The Australian Privacy Commissioner, Timothy Pilgrim, has been tasked with investigating Vodafone’s latest security breach and will meet with the telco later today.
The Sunday Age revealed that Vodafone had made the personal details of millions of customers available to dealers via the Internet, rather than a private intranet. The article alleged that criminal organisations had used the information to intimidate enemies.
The information was not available to the general public and passwords as well as log in details were required to access customer details. These included when and where calls were made as well as the destination numbers.
Pilgrim said he’d conveyed his concerns in a phone conversation with Vodafone CEO, Nigel Dews, earlier today. He said the investigation would now wait for a preliminary report from the telco on the issue, which is due within the 24 hours.
“Based on the allegations, I’m concerned there may have been a breach of quite a bit of information,” he said. “[Dews] assured me of full cooperation in trying to resolve this matter as quickly as possible,” he said. “We don’t know the details of the breach at this stage…[Vodafone’s report] will determine the extent of any follow-up investigative work that we need to undertake.”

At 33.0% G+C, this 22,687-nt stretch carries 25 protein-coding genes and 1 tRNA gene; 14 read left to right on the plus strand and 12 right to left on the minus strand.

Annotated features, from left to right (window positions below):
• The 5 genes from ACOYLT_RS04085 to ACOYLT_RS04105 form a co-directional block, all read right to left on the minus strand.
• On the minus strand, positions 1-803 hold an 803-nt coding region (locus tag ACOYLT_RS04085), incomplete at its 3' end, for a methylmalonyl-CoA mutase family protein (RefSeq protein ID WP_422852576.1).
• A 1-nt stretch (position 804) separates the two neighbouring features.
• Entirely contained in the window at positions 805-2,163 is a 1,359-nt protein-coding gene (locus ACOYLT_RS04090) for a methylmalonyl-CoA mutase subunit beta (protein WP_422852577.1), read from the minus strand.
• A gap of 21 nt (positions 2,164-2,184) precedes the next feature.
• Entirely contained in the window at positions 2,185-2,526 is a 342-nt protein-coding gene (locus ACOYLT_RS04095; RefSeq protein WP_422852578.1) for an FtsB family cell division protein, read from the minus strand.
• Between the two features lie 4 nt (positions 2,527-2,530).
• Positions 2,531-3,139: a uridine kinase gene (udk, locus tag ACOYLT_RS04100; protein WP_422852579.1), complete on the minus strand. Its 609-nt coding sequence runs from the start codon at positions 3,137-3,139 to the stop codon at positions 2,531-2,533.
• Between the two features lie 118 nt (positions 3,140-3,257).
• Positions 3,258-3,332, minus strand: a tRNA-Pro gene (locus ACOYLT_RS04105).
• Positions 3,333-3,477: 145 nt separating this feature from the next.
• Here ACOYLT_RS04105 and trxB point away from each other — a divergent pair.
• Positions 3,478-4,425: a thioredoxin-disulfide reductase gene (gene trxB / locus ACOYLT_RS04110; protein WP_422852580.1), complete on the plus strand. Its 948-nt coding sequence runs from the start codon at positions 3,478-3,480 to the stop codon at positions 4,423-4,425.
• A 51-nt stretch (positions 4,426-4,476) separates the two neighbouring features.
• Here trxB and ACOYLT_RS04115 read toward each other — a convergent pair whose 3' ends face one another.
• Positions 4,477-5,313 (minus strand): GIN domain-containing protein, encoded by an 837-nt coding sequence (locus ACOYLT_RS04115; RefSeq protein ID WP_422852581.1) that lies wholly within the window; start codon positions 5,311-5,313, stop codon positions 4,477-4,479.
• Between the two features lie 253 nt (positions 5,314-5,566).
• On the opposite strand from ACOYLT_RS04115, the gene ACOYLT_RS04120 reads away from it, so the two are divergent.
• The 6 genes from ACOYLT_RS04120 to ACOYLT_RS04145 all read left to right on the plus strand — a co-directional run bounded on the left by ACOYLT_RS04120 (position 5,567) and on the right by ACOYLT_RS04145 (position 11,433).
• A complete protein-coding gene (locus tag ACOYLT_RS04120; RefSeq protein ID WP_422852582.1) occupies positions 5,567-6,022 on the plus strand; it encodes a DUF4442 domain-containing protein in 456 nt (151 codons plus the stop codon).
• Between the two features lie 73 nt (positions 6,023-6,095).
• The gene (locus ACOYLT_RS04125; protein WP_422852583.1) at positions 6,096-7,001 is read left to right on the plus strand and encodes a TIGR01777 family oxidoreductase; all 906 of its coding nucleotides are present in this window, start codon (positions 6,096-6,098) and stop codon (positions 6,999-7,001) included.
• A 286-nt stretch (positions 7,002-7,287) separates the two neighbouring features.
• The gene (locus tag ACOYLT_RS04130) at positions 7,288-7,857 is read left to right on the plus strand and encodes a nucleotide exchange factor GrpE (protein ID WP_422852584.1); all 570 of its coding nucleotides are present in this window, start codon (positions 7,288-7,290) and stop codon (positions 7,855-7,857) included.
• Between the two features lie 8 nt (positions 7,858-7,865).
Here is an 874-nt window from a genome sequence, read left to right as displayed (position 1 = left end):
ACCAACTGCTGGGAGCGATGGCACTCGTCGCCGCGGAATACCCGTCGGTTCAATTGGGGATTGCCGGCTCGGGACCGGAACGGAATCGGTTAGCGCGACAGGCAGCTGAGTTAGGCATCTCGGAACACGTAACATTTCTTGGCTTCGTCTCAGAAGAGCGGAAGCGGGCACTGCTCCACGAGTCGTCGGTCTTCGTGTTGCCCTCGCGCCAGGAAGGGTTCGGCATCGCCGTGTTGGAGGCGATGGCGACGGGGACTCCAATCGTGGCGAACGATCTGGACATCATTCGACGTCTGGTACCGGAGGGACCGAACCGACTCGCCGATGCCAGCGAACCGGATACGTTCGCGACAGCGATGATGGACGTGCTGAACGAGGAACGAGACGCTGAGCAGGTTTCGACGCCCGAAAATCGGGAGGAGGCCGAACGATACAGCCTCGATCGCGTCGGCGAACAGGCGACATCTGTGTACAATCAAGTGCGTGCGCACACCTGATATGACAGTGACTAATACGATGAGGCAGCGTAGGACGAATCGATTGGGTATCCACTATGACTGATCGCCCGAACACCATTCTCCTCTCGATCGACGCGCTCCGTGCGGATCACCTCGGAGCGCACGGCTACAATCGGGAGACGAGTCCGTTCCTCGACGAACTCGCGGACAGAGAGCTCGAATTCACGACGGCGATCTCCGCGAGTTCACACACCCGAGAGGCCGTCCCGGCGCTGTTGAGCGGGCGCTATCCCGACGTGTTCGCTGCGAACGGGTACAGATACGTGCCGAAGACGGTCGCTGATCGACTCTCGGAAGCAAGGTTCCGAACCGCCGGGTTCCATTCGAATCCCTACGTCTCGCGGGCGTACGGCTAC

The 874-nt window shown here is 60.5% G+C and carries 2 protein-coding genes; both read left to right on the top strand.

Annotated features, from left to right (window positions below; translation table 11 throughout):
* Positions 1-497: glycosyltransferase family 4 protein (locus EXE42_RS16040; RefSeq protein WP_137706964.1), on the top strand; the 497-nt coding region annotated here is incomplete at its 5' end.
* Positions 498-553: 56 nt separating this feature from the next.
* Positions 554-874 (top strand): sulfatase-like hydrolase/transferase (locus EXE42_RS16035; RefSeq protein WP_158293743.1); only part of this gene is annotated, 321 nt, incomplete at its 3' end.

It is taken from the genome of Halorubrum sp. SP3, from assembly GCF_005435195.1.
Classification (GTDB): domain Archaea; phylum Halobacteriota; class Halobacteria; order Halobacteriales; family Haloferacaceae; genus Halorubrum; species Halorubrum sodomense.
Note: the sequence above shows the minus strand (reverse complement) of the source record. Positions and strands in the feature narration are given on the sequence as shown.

Pilgrim also said he hoped telcos would allow customers with security concerns to remove their details from easily breached databases.
“The Privacy Act stipulates that all organisations must take appropriate steps to ensure the security of any personal information they hold,” he said. “We would expect that regardless of the medium…the information would be secured so that it can’t be accesses by people by people who have no rights to be seeing it.
“If people are feeling threatened at all by other parties, my advice is that they should be going to the police as well as Vodafone.”
The news comes as the embattled mobile carrier continues to face a potential class action suit from law firm, Piper Alderman, and around 9000 customers due to poor call/Internet quality and customer service.